The potential for data to play a productive role in educational policy requires that they are interpreted properly and used in a context-specific manner that is commensurate with their strengths and limitations. New Jersey has provided yet another example of how the latter fails to materialize so often that it is exceedingly difficult to be sanguine about the former.

- Matt Di Carlo


* This is not to say that absolute performance measures should play zero role in high stakes decisions. For instance, it's probably not the best use of finite resources to intervene in schools in which students perform at high absolute levels but make relatively slow progress. See here for a broad brush proposal of how to combine absolute and growth measures in school performance assessment.

** The most sophisticated academic performance "analysis" that one can find anywhere in the public record is buried deep in the court order (I'm not sure if that's the correct term for this document). It consists of a grand total of two individual comparisons of Camden's absolute performance outcomes with those of their "district factor group" (DFG A), a set of around 40 districts that vary widely in their characteristics (inexplicably, the DFGs do not seem to have been updated since the 2000 Census). First, Camden's SAT results suggest that one percent of students are "college ready" according to their SAT scores, compared with about 11 percent in their DFG (see here for problems with interpreting SAT results). Second, without citing actual figures, the order only states that Camden's proficiency rates are "well below" their DFG's average (having undertaken the way-too-laborious process of assembling district-level proficiency rates by DFG, I confirmed, unsurprisingly, that this is true, but Camden's rates are not dissimilar from those of several other districts within their DFG, and I suspect that if one adjusted for basic characteristics like income, a rather different picture would emerge). There is no DFG comparison of graduation rates, and, more importantly, no mention at all of growth-oriented outcomes.

*** This is not the first time New Jersey has exhibited somewhat loose evidentiary standards – see herehere and here for a few previous examples. In fairness, however, they are most certainly not alone.


I'd hope that the Governor's office would make these decisions in large part by visiting the schools, talking with informed experts, and making subjective judgments as to whether they system is dysfunctional to the point of making an intervention worthwhile. The poor absolute performance indicates a potential problem, but the most compelling evidence might not be available via data. Matt and others have done a good job demonstrating that it is very difficult to prove via data that a school or school system is "bad". However, I think that misses the point that these judgments might require significant subjectivity. The "fact sheet" could be a good tool to give some information that motivates the possibility that there are big problems in the system. Things like video recordings of incompetent teaching, mayhem in school hallways, and interviews with clearly incompetent administrators might be more compelling evidence (assuming those problems even exist!), but, of course, it is not practical (or necessarily desirable!) to produce such evidence. I used to be amazed when I read defenses by academics of schools that I've visited that were clearly awful. They weren't clearly awful because of bad scores. They were clearly awful because the classrooms and hallways were in a state of disarray, many of the students were not paying attention, many of the students were not understanding the material, many of the teachers had no control over their classrooms, the administrators were incompetent as judged by asking them basic questions and listening to their answers, etc. It's sort of sad, even though I understand the point that the data "proves" nothing. It would be a fascinating post to read Matt's subjective thoughts if and when he visits some of these allegedly terrible school systems. The data is great, but it is often insufficient to make optimal decisions. The answer is not to assume, implicitly or explicitly, that the status quo is the best path without data-based proof.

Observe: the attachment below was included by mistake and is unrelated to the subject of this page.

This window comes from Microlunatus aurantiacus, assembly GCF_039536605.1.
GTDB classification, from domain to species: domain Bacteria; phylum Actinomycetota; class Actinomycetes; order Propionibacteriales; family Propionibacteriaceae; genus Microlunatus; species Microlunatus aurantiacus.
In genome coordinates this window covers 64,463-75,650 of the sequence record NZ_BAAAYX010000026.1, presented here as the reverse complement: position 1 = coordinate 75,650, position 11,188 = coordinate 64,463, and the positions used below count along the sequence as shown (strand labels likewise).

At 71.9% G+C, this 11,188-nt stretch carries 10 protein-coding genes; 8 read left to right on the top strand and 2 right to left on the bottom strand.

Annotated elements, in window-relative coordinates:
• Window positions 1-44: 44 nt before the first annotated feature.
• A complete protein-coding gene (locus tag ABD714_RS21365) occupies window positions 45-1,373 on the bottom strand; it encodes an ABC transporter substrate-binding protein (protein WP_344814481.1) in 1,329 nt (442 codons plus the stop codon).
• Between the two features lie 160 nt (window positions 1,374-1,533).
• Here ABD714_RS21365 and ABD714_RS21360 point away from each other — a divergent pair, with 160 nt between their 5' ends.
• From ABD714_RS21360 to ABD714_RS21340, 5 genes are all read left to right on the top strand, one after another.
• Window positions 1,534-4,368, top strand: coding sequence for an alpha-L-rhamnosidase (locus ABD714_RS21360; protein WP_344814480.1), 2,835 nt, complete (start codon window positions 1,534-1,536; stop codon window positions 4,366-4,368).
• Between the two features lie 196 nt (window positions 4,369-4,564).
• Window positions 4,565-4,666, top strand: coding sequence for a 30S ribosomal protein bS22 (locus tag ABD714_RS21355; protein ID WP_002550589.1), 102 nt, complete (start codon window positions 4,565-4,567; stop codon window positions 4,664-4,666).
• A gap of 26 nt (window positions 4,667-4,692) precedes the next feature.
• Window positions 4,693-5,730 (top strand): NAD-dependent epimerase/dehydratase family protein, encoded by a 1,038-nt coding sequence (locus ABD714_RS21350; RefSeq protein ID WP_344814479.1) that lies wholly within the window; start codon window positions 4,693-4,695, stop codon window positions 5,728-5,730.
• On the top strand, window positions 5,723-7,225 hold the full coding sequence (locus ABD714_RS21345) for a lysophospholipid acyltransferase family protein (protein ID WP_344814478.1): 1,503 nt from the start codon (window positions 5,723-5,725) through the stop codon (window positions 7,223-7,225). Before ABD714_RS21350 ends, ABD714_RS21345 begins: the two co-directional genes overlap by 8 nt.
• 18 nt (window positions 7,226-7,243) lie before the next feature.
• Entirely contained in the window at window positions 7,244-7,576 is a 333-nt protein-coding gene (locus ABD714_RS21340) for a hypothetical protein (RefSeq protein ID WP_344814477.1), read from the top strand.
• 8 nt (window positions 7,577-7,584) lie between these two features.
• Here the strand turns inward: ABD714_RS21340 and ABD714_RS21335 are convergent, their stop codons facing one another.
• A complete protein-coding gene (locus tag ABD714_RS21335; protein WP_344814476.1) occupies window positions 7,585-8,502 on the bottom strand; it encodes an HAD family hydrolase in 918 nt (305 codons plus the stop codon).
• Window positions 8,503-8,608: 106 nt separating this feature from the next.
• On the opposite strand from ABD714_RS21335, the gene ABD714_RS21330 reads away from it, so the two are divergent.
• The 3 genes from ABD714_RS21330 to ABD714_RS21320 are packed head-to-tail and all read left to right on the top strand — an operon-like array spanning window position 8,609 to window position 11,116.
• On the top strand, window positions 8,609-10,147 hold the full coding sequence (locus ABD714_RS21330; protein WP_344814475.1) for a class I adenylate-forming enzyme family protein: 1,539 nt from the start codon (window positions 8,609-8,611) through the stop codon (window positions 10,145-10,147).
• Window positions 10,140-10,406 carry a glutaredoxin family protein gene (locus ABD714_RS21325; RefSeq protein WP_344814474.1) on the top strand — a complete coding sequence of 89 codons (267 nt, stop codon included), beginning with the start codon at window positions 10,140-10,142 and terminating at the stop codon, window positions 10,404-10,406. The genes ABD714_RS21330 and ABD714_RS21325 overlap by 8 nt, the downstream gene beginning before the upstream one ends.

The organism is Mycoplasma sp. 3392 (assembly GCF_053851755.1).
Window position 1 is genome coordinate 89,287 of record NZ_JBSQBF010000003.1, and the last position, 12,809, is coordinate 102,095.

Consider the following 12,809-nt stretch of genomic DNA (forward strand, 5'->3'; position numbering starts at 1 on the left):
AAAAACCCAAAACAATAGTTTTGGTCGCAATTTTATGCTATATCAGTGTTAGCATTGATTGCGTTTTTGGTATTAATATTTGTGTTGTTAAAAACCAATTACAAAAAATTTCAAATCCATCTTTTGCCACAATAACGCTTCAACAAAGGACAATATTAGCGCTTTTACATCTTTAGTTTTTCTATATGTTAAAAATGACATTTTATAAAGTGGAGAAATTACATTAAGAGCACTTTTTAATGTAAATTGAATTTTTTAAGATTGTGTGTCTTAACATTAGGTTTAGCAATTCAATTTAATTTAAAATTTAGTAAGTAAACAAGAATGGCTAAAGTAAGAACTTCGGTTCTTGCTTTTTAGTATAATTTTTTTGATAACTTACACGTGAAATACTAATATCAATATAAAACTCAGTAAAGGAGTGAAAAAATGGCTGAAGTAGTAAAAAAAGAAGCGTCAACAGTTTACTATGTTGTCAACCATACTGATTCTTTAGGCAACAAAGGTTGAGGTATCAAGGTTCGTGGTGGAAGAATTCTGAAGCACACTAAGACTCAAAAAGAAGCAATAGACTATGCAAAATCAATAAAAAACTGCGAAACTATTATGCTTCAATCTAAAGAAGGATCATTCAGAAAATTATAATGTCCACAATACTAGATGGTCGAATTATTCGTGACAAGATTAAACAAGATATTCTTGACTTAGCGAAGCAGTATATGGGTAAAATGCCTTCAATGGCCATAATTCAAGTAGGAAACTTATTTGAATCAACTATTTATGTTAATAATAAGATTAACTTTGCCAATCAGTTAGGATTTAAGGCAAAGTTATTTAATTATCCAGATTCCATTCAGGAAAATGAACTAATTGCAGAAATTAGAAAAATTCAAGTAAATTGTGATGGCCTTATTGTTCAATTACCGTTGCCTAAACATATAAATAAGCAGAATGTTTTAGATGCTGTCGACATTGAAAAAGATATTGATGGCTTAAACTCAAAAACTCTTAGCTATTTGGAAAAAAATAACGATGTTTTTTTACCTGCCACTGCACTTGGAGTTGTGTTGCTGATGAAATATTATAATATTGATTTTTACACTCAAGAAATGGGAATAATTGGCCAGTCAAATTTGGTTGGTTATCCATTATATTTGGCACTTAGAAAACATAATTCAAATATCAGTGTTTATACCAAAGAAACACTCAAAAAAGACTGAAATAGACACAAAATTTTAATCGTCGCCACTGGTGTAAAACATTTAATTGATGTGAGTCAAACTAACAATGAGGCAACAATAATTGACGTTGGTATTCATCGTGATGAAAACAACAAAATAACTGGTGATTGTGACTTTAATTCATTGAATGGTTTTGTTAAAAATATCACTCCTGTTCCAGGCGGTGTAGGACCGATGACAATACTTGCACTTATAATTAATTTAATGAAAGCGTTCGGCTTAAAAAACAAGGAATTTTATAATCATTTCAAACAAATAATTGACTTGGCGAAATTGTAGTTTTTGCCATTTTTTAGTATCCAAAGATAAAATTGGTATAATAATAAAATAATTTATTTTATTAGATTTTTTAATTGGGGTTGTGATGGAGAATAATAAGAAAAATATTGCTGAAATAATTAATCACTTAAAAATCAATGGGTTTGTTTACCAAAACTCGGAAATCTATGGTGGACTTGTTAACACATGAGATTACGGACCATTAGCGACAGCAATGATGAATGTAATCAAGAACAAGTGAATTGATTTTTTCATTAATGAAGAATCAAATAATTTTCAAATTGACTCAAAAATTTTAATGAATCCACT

I noticed a similar issue in Massachusetts. The Justice Department decreed in 2011 that the state was failing ELL students. Why? They used absolute score data. Yet the growth data shows that Massachusetts ELLs grow at faster rates than even the average white Massachusetts student. Anyway, the DOJ action led to a settlement, soon to be fully implemented, which means 26,000 public schoolteachers required to undergo 100 hours of training. The teachers unions have tried to amend this, but to no avail.